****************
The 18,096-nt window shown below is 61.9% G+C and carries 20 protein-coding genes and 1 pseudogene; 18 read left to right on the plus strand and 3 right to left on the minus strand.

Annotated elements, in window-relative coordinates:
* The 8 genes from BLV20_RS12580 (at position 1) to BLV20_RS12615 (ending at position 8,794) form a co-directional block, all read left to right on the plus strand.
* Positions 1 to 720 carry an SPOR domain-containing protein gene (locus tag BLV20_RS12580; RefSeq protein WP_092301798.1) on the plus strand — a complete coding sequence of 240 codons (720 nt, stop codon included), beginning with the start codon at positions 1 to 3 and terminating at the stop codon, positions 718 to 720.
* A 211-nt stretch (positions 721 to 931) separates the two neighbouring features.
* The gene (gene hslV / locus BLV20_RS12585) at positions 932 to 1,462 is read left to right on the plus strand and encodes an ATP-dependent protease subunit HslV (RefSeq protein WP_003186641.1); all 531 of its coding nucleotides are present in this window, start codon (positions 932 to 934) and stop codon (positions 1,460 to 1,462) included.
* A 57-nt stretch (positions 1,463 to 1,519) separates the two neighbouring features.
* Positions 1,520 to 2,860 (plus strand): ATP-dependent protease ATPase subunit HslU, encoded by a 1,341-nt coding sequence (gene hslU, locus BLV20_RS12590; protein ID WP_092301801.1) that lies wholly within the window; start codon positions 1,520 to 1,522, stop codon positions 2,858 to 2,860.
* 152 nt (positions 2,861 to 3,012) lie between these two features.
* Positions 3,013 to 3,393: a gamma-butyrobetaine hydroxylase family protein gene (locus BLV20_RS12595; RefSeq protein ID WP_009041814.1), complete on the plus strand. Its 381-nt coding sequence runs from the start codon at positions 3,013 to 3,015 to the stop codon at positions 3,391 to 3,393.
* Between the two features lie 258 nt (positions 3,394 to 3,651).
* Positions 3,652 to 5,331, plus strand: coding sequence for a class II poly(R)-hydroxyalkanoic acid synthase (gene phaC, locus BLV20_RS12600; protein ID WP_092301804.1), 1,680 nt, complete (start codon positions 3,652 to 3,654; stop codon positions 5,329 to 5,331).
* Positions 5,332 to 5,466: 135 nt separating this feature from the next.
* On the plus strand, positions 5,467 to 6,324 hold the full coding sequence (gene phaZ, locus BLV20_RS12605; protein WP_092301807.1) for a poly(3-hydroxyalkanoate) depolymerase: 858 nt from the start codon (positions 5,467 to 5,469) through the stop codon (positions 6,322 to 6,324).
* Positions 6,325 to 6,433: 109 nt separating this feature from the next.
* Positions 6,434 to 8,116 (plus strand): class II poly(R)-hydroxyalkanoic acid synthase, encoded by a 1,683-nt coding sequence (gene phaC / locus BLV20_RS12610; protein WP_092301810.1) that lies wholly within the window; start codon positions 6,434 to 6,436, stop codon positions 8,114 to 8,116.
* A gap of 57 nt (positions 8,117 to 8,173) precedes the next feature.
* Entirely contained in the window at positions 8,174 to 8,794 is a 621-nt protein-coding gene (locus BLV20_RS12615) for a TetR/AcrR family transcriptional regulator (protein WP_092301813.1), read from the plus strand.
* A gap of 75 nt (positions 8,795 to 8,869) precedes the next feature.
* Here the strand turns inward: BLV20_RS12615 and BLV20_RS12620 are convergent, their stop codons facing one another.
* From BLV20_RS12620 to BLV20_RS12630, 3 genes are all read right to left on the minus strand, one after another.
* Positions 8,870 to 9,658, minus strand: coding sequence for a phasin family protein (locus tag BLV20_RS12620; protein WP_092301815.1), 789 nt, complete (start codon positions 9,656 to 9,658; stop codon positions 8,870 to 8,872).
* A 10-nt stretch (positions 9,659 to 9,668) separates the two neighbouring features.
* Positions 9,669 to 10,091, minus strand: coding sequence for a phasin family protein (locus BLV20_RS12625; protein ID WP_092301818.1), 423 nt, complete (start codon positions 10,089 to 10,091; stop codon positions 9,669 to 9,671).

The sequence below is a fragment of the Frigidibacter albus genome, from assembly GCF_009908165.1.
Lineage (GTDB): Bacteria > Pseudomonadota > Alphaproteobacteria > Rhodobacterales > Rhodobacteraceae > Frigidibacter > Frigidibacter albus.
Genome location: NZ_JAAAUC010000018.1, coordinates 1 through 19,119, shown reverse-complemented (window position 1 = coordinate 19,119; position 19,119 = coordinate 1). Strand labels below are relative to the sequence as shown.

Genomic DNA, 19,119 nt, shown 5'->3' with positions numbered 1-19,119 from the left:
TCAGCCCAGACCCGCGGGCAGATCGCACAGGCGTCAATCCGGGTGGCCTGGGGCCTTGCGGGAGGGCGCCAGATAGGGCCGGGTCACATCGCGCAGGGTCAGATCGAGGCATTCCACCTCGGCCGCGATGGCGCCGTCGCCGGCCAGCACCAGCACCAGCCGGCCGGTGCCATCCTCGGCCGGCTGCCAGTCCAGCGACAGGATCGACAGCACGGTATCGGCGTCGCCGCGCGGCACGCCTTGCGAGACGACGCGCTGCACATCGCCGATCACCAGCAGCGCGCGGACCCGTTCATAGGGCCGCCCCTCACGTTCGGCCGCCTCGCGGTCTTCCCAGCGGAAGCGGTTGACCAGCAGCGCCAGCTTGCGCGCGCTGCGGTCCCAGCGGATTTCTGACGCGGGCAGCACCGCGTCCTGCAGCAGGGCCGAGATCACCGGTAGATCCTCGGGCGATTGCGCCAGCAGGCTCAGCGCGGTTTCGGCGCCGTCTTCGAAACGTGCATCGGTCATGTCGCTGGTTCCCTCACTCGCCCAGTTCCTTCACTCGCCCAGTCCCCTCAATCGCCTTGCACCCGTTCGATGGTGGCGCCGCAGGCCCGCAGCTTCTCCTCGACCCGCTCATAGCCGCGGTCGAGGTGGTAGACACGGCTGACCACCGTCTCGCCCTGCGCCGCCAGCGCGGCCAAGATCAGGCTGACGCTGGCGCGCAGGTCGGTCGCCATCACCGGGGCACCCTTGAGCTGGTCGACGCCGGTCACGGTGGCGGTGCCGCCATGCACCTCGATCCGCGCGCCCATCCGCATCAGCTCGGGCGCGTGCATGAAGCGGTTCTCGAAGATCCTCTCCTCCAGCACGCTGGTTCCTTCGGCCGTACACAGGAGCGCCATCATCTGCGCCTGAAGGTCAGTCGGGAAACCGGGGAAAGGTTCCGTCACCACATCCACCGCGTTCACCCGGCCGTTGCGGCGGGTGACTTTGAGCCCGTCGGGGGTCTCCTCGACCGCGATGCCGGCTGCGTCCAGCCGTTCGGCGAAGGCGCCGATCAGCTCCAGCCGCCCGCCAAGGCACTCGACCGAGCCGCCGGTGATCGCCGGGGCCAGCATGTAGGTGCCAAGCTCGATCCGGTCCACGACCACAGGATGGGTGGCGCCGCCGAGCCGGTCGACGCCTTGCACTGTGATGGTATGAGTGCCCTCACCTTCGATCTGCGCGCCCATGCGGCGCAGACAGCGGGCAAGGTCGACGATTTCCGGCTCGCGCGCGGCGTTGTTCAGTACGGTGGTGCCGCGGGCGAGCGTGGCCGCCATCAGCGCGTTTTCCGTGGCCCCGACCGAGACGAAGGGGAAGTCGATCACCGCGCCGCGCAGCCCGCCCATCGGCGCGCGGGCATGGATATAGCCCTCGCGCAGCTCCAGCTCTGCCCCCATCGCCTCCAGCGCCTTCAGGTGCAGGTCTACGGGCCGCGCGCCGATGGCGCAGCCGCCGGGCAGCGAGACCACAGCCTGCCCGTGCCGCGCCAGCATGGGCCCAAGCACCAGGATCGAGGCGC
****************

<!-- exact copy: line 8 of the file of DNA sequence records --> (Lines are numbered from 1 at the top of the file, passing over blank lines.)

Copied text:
* Positions 1,520 to 2,860 (plus strand): ATP-dependent protease ATPase subunit HslU, encoded by a 1,341-nt coding sequence (gene hslU, locus BLV20_RS12590; protein ID WP_092301801.1) that lies wholly within the window; start codon positions 1,520 to 1,522, stop codon positions 2,858 to 2,860.